President Obama announced plans to visit Cuba next month, sparking debate over whether the timing of the visit – or the decision to visit Cuba at all – was a wise one. One major point of contention has been whether the visit would help accelerate the progress of human rights and freedoms for Cuban people.
The president’s plan to visit on March 21 and 22 comes more than a year after the Obama administration and Cuba made an agreement to restore diplomatic ties in 2014. In Havana, President Obama will meet with President Raul Castro to speak about the governments’ differing opinions on democracy, freedom of expression and human rights.
Obama said he is confident that the visit, which will make him the first sitting U.S. president to travel to Cuba in nearly 90 years, will advance his efforts to restore diplomatic relations after more than half a century of tension and conflict between the neighboring countries.
Some conservatives have said that the president’s visit contradicts his previous pledge to not visit the country until progress was made on granting new freedoms to the Cuban people. Sen. Marco Rubio of Florida, whose parents migrated from Cuba in the 1950s, said the thaw in bilateral ties in 2014 had not led to any improvements in Cuba’s human rights record.
“The Cuban government remains as oppressive as ever,” he said.
Obama’s announcement has also been criticized on the grounds that the visit will give legitimacy to Cuba’s oppressive regime. According to conservative news network Breitbart, Cuban state media has already jumped on the opportunity to twist Obama’s visit into evidence that there was never a human rights issue under the Cuban regime. Indeed, an article published Friday by Cuba’s communist propaganda newspaper Granma claims Obama’s visit to Havana “disproves” decades of evidence that the Cuban regime violates the human rights of its citizens, even though several peaceful protests just this weekend led to the arrest of over 170 Cuban dissidents.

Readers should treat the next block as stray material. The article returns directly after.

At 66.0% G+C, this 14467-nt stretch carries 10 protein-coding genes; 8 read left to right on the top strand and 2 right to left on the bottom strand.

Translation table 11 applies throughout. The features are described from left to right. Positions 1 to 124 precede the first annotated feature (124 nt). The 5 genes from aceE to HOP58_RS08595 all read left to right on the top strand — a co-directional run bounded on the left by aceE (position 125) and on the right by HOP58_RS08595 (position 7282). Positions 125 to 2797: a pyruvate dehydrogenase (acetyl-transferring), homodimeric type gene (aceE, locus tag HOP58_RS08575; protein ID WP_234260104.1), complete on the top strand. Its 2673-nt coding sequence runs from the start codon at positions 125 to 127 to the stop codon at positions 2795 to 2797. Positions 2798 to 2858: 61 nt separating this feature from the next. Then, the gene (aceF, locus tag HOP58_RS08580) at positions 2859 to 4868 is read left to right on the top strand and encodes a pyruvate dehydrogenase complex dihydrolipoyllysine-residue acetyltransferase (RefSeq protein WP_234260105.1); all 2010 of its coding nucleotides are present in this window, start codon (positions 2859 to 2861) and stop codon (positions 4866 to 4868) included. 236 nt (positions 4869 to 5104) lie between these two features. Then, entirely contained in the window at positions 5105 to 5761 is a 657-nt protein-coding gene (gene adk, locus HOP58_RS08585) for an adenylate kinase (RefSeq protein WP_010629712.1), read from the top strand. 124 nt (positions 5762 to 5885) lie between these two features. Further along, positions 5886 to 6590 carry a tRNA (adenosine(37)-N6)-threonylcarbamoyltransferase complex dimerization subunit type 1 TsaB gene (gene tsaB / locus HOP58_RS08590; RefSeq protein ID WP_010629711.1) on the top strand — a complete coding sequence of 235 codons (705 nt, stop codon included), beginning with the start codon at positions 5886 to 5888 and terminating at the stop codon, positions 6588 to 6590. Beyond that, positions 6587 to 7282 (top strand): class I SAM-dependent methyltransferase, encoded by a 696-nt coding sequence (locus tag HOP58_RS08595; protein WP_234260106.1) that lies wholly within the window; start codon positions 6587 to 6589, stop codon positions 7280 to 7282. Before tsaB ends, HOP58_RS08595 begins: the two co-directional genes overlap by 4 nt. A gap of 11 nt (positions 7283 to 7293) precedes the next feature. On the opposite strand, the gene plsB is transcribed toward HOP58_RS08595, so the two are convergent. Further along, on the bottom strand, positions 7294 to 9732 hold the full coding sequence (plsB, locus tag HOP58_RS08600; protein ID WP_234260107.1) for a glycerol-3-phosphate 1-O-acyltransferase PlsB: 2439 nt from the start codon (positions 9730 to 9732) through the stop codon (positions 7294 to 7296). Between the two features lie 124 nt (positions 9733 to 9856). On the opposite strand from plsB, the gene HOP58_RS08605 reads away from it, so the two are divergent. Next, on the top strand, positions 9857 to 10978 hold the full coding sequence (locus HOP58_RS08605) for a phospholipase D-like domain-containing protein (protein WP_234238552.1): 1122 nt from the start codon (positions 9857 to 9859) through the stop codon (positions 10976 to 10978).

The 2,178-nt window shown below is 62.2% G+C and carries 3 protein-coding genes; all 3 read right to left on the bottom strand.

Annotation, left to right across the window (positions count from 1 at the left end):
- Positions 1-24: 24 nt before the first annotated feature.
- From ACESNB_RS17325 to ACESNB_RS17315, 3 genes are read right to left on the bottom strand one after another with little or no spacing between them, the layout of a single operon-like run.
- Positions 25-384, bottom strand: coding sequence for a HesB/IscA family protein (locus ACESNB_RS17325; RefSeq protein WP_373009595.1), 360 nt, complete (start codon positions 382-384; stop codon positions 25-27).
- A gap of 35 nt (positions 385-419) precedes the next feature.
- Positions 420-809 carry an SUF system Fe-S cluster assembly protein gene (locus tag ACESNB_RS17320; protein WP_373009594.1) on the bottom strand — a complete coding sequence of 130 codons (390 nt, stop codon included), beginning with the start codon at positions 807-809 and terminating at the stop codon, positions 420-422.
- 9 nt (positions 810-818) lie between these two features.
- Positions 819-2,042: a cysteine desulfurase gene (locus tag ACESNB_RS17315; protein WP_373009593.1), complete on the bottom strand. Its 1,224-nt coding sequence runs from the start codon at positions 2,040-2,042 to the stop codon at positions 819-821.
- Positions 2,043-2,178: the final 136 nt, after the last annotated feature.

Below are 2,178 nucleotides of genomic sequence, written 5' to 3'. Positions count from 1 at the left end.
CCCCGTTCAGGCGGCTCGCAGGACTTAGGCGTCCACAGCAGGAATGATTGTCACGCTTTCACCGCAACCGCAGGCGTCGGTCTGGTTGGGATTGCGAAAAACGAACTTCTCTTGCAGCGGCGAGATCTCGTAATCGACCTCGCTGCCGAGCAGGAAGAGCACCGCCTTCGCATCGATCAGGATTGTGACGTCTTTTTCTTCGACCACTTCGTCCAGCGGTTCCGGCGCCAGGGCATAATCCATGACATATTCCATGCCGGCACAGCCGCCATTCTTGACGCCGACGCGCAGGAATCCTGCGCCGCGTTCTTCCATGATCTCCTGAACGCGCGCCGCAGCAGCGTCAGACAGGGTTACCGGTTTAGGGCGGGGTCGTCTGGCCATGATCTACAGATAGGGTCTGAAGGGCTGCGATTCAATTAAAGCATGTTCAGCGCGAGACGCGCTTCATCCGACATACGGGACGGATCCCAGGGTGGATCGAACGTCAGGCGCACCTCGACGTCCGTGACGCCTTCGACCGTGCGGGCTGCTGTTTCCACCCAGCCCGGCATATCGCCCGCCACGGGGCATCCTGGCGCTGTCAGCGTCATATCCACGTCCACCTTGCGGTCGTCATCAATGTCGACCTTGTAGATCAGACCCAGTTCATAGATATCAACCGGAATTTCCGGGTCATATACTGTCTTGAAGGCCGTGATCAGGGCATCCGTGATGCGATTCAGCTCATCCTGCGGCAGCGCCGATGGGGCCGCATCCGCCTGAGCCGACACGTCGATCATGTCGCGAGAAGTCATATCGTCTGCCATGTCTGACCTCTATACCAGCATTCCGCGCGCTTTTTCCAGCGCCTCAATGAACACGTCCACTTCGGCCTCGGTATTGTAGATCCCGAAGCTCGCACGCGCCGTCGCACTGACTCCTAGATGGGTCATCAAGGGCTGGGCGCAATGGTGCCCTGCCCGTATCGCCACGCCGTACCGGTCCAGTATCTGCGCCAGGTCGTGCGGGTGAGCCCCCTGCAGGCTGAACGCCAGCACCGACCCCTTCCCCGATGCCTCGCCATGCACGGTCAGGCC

Obama has defended the trip by maintaining that the visit would build on the 2014 decision to begin a new chapter in the U.S.’ relationship with Cuba. Democratic presidential candidate Hillary Clinton has praised the U.S.-Cuban engagement, according to Voice of America, and Democratic rival Bernie Sanders called Obama’s plan to visit Cuba “a major step forward.”
For his part, Castro has said that he is prepared to address the U.S. and Cuba’s widely divergent views on human rights and press freedoms. According to TeleSUR, Obama said human rights will be a topic of discussion in his upcoming talks with Castro, along with discussions of making trade easier, making it easier for Cubans to access the Internet and to start their own businesses.
A senior Cuban official also confirmed that human rights issues – as well as the blockade on Cuba and the status of U.S.-occupied Guantanamo Bay – will be up for discussion.
“Cuba is open to speaking to the government of the United States about any topic, including human rights,” said Josefina Vidal, the Cuban Foreign Ministry’s director general for the U.S., in an interview with TeleSUR. “Cuba also has its own opinions on the state of human rights in many countries, including the United States.”
To date, Cuba has said that restoring diplomatic relations between the two countries depends on the resolution of sticking points like the blockade and Guantanamo Bay, according to TeleSUR. But since the U.S. embargo on Cuba cannot be lifted without congressional approval, and Congress is currently controlled by Republicans, this seems unlikely to happen before Obama leaves office in January 2017.
Still, while the details of the president’s itinerary remains to be seen, it seems likely that human rights will be on the his agenda during the upcoming visit.
“I’ve always said that change won’t come to Cuba overnight,” Obama said. “But as Cuba opens up, it will mean more opportunity and resources for ordinary Cubans. And we’re starting to see some progress.”